Notables: Leo’s stiffest competition may come from Amy Adams who played, ironically, Leo’s competition for her sons’ loyalty in “The Fighter.” Hailee Steinfeld, 14, deserves praise for “True Grit” as well, but we’ll hear from her again.
Actor in a Supporting Role
Nominees: Christian Bale, “The Fighter;” John Hawkes, “Winter’s Bone;” Jeremy Renner, “The Town;” Mark Ruffalo, “The Kids Are All Right;” Geoffrey Rush, “The King’s Speech”
Pick: This Oscar goes to Christian Bale, and I don’t even think it’s close. Bale will nab the honor for his chilling portrayal of a real-life boxer and drug addict in “The Fighter.” He completely inhabits the role of Dicky Ecklund – you know that if you waited until the end credits when clips of the real Ecklund are shown. But it’s not just mimicry. Bale is violent but big-hearted, unpredictable but passionate. Also note that Bale won the Golden Globe in this category.
Notables: This is another category with stiff competition from two-year-in-a-row Oscar nominee Jeremy Renner, up for his scary performance as a bank robber in “The Town,” and veteran Geoffrey Rush, who may be the sentimental favorite for his charming turn as King George VI’s speech therapist in “The King’s Speech.”
Nominees: Darren Aronofsky, “Black Swan;” David O. Russell, “The Fighter;” Tom Hooper, “The King’s Speech;” David Fincher, “The Social Network;” Joel Coen and Ethan Coen, “True Grit”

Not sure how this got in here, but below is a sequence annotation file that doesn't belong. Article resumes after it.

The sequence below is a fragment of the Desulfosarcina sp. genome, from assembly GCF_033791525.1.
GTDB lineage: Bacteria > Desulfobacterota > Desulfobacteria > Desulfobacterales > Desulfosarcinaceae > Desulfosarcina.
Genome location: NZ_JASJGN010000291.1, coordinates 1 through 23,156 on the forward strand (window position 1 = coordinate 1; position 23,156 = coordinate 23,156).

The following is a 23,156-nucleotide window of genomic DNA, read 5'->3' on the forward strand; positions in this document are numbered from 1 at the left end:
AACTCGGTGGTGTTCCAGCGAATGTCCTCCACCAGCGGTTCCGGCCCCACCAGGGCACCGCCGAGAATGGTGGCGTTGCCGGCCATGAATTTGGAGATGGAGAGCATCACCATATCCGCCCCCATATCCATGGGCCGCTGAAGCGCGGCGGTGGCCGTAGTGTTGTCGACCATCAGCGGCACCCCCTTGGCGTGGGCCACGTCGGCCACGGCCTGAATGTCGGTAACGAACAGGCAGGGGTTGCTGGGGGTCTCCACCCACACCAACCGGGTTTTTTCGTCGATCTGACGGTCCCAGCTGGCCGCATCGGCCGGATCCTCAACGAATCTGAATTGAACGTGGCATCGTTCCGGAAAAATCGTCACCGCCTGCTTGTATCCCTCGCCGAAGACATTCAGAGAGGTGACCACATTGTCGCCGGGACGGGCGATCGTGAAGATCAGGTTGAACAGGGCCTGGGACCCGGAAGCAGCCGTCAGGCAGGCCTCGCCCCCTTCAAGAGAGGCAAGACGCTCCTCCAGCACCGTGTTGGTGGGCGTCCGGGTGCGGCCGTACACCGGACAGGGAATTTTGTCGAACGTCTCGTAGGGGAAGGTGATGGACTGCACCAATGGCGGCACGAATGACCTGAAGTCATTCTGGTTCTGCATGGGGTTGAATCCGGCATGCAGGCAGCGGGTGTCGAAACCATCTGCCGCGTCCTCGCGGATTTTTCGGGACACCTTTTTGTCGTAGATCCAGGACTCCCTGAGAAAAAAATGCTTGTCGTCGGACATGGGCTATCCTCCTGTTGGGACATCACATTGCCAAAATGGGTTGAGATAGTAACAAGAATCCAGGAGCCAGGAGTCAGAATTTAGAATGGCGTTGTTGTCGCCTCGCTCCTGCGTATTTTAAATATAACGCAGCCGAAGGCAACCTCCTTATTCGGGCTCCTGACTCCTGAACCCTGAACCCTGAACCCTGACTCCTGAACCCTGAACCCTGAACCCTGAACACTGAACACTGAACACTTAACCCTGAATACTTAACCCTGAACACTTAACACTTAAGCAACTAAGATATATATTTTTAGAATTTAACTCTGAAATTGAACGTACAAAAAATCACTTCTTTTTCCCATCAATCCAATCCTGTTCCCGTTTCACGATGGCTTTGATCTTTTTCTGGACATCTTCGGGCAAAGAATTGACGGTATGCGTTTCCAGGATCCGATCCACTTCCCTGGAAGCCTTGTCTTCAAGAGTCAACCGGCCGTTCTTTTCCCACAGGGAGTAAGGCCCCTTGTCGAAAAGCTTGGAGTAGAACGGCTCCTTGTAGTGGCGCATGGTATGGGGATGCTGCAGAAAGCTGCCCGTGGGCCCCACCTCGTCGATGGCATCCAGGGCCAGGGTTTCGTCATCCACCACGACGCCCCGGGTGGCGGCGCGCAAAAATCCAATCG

Pick: This award often goes to the person at the helm of the “Best Picture” and, as I believe that “Black Swan” will take that category, I am predicting this Oscar is Darren Aronofsky’s. Under his direction, “Black Swan” is a deeply complex psychological drama that’s part thriller, part commentary on fine art, part social commentary and always engaging.
Notables: My prediction defies both popular opinion and the “Golden Globe Momentum Theory” as David Fincher, the director behind “The Social Network” fits squarely in both of those criteria. He easily could win this award, but I’m sticking with my prediction. Tom Hooper, “The King’s Speech,” and David O. Russell, “The Fighter,” would not be shockers in this category, either.
Writing (Original Screenplay)
Nominees: “Another Year,” written by Mike Leigh; “The Fighter,” screenplay by Scott Silver and Paul Tamsay & Eric Johnson, story by Keith Dorrington & Paul Tamsay & Eric Johnson; “Inception,” written by Christopher Nolan; “The Kids Are All Right,” written by Lisa Cholodenko & Stuart Blumberg; “The King’s Speech,” screenplay by David Seidler